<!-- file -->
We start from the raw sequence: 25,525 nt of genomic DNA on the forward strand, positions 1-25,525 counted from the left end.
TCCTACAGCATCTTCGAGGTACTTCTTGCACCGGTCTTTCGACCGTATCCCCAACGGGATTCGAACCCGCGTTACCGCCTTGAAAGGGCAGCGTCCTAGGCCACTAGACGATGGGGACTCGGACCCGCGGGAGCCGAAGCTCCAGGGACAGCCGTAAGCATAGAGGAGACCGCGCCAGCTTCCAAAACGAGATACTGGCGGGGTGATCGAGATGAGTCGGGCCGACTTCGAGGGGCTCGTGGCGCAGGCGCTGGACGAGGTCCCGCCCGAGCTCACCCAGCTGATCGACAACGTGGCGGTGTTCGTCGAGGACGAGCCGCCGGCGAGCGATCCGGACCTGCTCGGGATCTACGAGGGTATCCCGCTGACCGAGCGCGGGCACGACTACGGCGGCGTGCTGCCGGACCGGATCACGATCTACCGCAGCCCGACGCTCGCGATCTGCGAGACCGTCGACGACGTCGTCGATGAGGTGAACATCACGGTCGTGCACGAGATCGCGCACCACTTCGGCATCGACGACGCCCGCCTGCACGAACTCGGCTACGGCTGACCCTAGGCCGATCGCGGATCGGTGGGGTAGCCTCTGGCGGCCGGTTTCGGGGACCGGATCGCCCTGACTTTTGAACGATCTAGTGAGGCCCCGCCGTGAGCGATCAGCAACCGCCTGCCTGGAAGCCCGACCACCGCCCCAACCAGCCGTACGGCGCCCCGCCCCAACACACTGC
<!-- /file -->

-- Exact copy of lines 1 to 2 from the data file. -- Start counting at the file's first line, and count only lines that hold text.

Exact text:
We start from the raw sequence: 25,525 nt of genomic DNA on the forward strand, positions 1-25,525 counted from the left end.
TCCTACAGCATCTTCGAGGTACTTCTTGCACCGGTCTTTCGACCGTATCCCCAACGGGATTCGAACCCGCGTTACCGCCTTGAAAGGGCAGCGTCCTAGGCCACTAGACGATGGGGACTCGGACCCGCGGGAGCCGAAGCTCCAGGGACAGCCGTAAGCATAGAGGAGACCGCGCCAGCTTCCAAAACGAGATACTGGCGGGGTGATCGAGATGAGTCGGGCCGACTTCGAGGGGCTCGTGGCGCAGGCGCTGGACGAGGTCCCGCCCGAGCTCACCCAGCTGATCGACAACGTGGCGGTGTTCGTCGAGGACGAGCCGCCGGCGAGCGATCCGGACCTGCTCGGGATCTACGAGGGTATCCCGCTGACCGAGCGCGGGCACGACTACGGCGGCGTGCTGCCGGACCGGATCACGATCTACCGCAGCCCGACGCTCGCGATCTGCGAGACCGTCGACGACGTCGTCGATGAGGTGAACATCACGGTCGTGCACGAGATCGCGCACCACTTCGGCATCGACGACGCCCGCCTGCACGAACTCGGCTACGGCTGACCCTAGGCCGATCGCGGATCGGTGGGGTAGCCTCTGGCGGCCGGTTTCGGGGACCGGATCGCCCTGACTTTTGAACGATCTAGTGAGGCCCCGCCGTGAGCGATCAGCAACCGCCTGCCTGGAAGCCCGACCACCGCCCCAACCAGCCGTACGGCGCCCCGCCCCAACACACTGC